Anthony Hope, 16, of Belair, left, and Jerroy Phillips, 21, of Redemption Sharpes, leave the Kingstown Magistrate’s Court after their arraignment on Tuesday. They say they were injured when police beat them during their arrest on Sunday. (iWN photo)

A mother who took her son — now 16 — out of school last year cried in court Tuesday as a magistrate considered a sentence for him and his 21-year-old co-defendant for a burglary the jurist said showed the mind of “a seasoned criminal”.

Jerroy Phillips, 21, of Redemption Sharpes, and Anthony Hope, 16, of Belair, pleaded guilty to two charges when they appeared at the Kingstown Magistrate’s Court on Tuesday.

They were charged that on Sunday, Feb. 18, in Kingstown, without lawful excuse, they damaged three commercial glass and aluminium doors — value EC$1,245; one white HR Dome surveillance camera — value EC$750, one show window glass — value EC$700 and one iron gate — value EC$200, total value, EC$3,645, the property of St. Hill Insurance Ltd., intending to damage such property.

The men were also charged that on the same date, also in Kingstown, they entered the St. Hill Insurance Ltd. building as trespassers with intent to commit an offence, to wit, theft.

The court heard that about 3 a.m. on Sunday, Police Constable 865 Sheffique Joseph, acting on information, led a party of police officers to the St. Hill Insurance Business Centre, located on Grenville Street, Kingstown.

On arrival, Joseph saw that the door and gate on the first floor on the western side of the two-storey building were open.

Police met the youths on the first floor of the two-storey building. (iWN photo)The lead officer contacted Mark Sassine, who operates a business in the building.

The police officer then gained access to the building and saw the defendant on the veranda of the first floor. They were both seated and had knapsacks with them.

The police officers searched the men and their bags and found that they contained tools — including a pig foot (crowbar) and screwdrivers, dark clothing, black gloves, black bandanas and other items.

The police asked the men why they were there. They gave no response.

They were taken into custody and were later charged.

The police conducted further investigations and later that day, Roxanne MacLeish, manager of St. Hill Insurance, arrived at the building and reviewed the surveillance footage.

The footage recorded between 2:28 a.m. and 3:17 a.m. contained the images of the defendants.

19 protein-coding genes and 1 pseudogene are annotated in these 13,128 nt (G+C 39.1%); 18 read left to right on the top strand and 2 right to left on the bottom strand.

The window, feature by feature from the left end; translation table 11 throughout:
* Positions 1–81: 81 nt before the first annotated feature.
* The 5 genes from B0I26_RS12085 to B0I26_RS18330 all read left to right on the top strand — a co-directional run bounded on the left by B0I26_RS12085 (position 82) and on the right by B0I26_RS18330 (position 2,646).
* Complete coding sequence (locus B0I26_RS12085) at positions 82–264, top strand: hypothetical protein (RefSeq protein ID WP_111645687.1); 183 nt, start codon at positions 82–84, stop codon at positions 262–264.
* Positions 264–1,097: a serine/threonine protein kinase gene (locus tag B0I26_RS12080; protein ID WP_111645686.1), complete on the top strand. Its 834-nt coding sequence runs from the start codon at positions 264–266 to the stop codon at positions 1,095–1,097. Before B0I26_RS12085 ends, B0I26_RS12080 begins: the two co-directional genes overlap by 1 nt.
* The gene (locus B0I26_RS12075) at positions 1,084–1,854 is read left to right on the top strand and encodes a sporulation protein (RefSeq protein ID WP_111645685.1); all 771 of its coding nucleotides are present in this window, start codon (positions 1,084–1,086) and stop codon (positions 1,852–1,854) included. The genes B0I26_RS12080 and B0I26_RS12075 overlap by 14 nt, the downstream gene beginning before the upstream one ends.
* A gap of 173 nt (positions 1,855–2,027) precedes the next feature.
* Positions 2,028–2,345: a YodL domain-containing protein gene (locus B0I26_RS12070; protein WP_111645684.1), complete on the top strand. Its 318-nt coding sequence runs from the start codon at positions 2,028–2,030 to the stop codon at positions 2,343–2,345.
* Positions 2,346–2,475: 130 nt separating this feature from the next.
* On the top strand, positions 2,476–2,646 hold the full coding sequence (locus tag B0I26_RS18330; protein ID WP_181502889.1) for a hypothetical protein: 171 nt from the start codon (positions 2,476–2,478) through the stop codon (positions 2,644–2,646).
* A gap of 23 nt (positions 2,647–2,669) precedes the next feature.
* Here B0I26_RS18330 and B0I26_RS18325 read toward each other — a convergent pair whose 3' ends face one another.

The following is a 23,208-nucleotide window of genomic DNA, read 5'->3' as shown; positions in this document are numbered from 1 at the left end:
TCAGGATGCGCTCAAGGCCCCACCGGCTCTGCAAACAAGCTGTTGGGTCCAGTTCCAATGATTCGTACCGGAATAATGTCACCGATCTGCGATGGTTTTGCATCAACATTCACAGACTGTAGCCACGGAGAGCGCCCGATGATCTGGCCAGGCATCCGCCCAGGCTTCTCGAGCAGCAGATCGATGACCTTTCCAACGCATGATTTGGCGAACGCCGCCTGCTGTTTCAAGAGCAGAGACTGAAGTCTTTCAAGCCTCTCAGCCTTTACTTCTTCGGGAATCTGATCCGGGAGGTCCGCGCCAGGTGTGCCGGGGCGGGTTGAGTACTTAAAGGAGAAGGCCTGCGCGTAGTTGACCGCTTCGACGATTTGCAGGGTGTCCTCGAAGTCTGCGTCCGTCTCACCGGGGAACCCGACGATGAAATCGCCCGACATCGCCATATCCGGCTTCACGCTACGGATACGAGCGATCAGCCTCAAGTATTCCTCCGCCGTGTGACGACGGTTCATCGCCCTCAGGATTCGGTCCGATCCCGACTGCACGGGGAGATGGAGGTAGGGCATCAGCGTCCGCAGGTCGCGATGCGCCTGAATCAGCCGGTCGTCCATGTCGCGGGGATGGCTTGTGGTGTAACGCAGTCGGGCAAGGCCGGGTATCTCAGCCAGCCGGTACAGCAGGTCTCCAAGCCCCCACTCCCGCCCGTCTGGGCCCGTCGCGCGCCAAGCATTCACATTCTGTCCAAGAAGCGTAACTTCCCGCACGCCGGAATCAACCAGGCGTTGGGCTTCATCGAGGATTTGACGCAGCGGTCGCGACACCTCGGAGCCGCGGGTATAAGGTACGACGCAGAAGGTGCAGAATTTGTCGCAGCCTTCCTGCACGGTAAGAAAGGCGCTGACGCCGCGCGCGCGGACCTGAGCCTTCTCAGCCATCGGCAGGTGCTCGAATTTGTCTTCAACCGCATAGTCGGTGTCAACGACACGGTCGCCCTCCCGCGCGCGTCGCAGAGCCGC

The review of the footage also showed that the defendants pulled down a surveillance camera on the building and damaged five padlocks.

When he saw the items that the men had in their possession when they were arrested, Senior Magistrate Rickie Burnett, who was presiding, observed that other charges could be brought against the men.

School dropouts

Jerroy Phillips told the court he was sending himself to school but quit in 2015 because no one attended parents’ day on his behalf. (iWN photo)Phillips told the court that he got to Form 3 at Buccament Bay Secondary School before quitting school in 2015 and becoming a fisherman.

He said he was sending himself to school, as he did not live with his parents.

Phillips said he left school after neither of his parents attended his parents’ day meeting with his teachers as was required.

Meanwhile, Hope told the court that he was no longer in school because his parents removed him from West St. George Secondary last year after he got into a fight.

The Belair youth said he had gotten into “a little fight”.

“You got into a little fight and you were taken out of school because of a little fight?” the senior magistrate commented.

“Come on. Be honest with me,” Burnett further told the youth.

Hope said another student had attacked him from behind and had stabbed him.

“And because of that, you were taken out of school by your parents? Nah! Something is wrong with that story,” the magistrate said.

The magistrate urged the youth not to lie on his parents, telling him that they have to come to court.